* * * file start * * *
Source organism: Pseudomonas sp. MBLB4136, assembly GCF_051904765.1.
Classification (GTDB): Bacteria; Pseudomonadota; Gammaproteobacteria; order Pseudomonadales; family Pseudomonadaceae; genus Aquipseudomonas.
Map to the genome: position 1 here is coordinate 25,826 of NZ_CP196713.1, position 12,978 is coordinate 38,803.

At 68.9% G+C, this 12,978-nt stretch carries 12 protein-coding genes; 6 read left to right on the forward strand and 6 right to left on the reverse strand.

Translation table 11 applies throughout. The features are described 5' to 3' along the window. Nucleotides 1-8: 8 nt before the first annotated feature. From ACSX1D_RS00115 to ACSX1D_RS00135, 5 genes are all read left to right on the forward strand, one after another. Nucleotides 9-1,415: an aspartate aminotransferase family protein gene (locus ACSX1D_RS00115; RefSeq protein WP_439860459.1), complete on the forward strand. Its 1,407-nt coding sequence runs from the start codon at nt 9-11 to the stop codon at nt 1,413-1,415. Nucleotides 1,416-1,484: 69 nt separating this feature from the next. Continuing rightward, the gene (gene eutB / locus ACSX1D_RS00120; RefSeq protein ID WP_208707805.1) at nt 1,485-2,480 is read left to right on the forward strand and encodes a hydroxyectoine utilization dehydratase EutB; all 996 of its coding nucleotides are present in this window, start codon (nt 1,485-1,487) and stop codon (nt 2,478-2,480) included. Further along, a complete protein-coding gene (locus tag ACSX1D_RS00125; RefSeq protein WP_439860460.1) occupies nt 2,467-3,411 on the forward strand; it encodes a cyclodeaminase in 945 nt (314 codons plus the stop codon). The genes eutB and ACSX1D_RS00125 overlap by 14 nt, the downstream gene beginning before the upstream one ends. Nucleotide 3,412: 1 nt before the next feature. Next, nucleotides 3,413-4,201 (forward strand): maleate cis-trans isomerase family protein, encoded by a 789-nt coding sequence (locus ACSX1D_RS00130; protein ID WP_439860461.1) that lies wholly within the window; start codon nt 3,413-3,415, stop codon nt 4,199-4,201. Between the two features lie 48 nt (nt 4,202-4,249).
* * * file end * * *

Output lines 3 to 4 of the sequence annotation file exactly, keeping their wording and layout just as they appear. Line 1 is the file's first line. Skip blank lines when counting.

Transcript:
Map to the genome: position 1 here is coordinate 25,826 of NZ_CP196713.1, position 12,978 is coordinate 38,803.

At 68.9% G+C, this 12,978-nt stretch carries 12 protein-coding genes; 6 read left to right on the forward strand and 6 right to left on the reverse strand.